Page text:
> > http://www.newstarget.com/z021258.html
>
> That's hardly news, that's why there are recommended temperatures for
> cooking meat, to kill bacteria.
>
>
> Right above that article on that same page
> Chicken soup helps heal, shows research
> 12/7/2006 - Down through the ages, homemade chicken soup has been valued and
> appreciated for its soothing and healing qualities when it comes to colds
> and the flu.

All quotes below from http://www.newstarget.com/021260.html .

"I reviewed several studies, including the pioneering work by
Stephen Rennard, MD at the University of Nebraska. All the
research agrees that chicken soup helps break up congestion
and eases the flow of nasal secretions. Many say it also inhibits
white blood cells that trigger the inflammatory response,
causing sore throats and the production of phlegm. "

'... his chicken soup research has been officially published in
the Oct. 17 issue of CHEST, the peer-reviewed journal of the
American College of Chest Physicians. It is titled, "Chicken
Soup Inhibits Neutrophil Chemotaxis In Vitro."
...
'The study focus was to find out if the movement of neutrophils
- the most common white cell in the blood that defends the body
against infection - would be blocked or reduced by chicken soup.

[... er ... surely I'm not the only one to see a problem with that.]

Researchers suspect the reduction in movement of neutrophils
may reduce activity in the upper respiratory tract that can cause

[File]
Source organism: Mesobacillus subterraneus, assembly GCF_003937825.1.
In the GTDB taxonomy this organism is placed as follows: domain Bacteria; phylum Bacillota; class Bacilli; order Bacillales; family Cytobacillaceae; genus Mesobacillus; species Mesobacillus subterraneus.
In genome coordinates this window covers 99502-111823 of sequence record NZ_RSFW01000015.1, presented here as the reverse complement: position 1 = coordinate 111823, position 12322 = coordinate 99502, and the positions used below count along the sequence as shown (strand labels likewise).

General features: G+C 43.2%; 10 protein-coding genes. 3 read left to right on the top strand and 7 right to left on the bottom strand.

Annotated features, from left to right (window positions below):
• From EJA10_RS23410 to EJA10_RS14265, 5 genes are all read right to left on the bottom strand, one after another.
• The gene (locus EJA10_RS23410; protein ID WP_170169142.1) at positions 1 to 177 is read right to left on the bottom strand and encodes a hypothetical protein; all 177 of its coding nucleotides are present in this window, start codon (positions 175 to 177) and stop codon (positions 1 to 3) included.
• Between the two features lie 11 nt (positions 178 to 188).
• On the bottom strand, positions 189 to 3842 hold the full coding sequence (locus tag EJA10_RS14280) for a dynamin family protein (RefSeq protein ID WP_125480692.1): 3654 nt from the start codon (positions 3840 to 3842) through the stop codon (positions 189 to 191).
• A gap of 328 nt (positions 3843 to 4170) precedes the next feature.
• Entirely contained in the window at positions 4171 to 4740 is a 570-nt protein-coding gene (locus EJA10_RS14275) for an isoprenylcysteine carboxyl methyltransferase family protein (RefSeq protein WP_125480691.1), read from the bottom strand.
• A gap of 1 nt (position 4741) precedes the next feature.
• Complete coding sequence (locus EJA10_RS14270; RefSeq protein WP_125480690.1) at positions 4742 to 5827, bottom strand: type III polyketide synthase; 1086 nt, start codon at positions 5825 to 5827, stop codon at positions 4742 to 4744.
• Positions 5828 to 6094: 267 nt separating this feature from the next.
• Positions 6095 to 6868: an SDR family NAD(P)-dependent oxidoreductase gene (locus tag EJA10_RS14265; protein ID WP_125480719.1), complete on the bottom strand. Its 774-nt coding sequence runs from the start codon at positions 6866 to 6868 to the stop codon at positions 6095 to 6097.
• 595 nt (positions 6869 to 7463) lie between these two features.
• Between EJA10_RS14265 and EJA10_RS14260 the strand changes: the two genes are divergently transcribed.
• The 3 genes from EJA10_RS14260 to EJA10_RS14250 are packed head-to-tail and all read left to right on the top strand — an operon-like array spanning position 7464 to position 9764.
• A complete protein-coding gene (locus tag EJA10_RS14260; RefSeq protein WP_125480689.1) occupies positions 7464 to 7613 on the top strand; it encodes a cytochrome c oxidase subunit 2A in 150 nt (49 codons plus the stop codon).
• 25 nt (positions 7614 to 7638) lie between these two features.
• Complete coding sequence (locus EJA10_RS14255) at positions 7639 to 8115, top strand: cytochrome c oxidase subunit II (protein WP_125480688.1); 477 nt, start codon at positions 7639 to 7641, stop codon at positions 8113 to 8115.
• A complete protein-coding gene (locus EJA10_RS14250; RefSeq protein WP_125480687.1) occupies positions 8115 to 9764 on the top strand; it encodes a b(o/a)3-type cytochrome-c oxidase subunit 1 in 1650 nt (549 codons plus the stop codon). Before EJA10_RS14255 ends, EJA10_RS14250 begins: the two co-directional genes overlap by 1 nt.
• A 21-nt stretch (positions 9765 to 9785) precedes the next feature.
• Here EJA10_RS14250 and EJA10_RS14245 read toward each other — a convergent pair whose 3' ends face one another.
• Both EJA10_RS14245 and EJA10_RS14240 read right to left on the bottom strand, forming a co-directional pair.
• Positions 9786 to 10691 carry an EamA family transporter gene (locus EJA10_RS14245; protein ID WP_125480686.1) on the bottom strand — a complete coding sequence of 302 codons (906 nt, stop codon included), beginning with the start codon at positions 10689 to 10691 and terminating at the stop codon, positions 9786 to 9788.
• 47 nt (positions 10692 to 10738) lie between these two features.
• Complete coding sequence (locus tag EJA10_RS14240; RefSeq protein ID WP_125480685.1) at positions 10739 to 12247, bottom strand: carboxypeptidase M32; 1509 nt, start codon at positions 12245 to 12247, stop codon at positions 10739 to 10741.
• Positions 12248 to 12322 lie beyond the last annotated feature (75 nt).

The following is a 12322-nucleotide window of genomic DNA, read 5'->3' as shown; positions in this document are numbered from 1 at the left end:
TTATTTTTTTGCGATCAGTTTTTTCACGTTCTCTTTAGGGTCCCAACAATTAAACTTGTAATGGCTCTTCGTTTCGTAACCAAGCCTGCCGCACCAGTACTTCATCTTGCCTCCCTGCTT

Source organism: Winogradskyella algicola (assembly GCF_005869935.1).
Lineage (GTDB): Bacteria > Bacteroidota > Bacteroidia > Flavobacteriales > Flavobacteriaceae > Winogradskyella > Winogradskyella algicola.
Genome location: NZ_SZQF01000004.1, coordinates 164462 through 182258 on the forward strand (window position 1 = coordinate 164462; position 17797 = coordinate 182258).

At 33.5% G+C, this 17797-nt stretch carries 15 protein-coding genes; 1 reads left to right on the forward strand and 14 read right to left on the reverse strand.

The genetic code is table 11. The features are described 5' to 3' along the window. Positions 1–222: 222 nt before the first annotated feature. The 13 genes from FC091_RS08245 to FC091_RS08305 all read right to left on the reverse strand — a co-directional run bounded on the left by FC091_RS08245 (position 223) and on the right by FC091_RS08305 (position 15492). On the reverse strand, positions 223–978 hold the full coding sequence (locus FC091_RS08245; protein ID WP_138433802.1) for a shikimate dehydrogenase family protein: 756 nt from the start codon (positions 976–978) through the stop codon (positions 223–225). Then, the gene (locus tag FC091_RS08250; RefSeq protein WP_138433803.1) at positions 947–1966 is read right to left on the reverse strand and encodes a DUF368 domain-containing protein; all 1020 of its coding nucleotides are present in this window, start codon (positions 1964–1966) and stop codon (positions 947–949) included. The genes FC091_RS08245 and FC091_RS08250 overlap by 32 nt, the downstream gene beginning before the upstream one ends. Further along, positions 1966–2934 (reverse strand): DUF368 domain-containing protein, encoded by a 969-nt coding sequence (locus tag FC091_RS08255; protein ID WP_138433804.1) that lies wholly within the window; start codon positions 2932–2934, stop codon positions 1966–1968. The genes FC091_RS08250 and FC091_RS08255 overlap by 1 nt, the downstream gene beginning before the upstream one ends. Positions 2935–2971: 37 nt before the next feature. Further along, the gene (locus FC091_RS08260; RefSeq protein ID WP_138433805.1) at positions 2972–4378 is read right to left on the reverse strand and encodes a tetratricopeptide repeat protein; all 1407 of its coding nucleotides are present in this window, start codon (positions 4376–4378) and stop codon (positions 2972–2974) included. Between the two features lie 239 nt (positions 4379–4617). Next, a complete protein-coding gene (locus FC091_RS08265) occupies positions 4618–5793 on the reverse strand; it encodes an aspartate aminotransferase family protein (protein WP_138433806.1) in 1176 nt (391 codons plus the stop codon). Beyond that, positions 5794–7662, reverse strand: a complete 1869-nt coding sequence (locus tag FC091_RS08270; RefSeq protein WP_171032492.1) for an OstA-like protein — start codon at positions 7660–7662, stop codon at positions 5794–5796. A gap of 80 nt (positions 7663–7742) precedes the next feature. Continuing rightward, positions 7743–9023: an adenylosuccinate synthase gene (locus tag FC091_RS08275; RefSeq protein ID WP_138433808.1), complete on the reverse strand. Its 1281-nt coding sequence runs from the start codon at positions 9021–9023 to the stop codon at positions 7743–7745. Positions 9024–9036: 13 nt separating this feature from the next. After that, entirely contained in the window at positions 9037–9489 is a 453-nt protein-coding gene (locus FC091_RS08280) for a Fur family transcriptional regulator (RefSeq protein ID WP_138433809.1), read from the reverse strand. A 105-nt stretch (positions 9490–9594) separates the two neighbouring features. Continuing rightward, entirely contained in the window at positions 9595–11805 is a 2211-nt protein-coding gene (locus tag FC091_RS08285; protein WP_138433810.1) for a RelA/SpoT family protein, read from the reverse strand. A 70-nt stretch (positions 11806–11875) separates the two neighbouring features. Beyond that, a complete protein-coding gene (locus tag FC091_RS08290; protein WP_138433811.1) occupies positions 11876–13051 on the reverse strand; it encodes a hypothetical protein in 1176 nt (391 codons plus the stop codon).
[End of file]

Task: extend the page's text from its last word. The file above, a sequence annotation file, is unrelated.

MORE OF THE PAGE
symptoms associated with a cold.

Colds are the result of infection in the upper respiratory tract,
which causes inflammation. Although colds are not completely
understood, it is believed the inflammation contributes to cold
symptoms. Dr. Rennard theorized if soup can stop or reduce
inflammation, it might reduce the symptoms of a cold.

In the laboratory, UNMC scientists diluted the soup and subjected
the neutrophils to several variations of the soup, including vegetables,
chicken and a combination of the ingredients. The team found the
movement of neutrophils were reduced. Samples taken during the
initial stages of the soup with chicken broth alone were not found
effective in inhibiting neutrophil movement.

The researchers were not able to identify the exact ingredient or
ingredients in the soup that made it effective against fighting colds
but theorize it may be a combination of ingredients in the soup
that work together to have beneficial effects. "All vegetables and
the soup had activity," Dr. Rennard said. "I think it's the
concoction."

Known as "Grandma's Soup," the recipe includes chicken, onions,
sweet potatoes, parsnips, turnips, carrots, celery stems, parsley, salt
and pepper. For comparison purposes, commercial soups were
obtained from a local supermarket and prepared according to the
directions on the label. Many of the soups had the same inhibitory
effect.

"A variety of soup preparations were evaluated and found to be
variably, but generally, able to inhibit neutrophil chemotaxis,"
Dr. Rennard said. "The current study, therefore, presents evidence
that chicken soup might have an anti-inflammatory activity, ." namely
the inhibition of neutrophil migration.

Researchers noted that "Grandma's soup" has several unusual features.
It contains strained vegetables. Dr. Rennard noted, however, that the
inhibitory activity was observed with several other recipes that lack the
particles from vegetables. "Thus," he said, "while the identity of the
biologically active materials is unknown, it seems likely they are water-
soluble or extractable. Pureed carrots or other vegetables are not
recommended as a remedy while chicken soup is."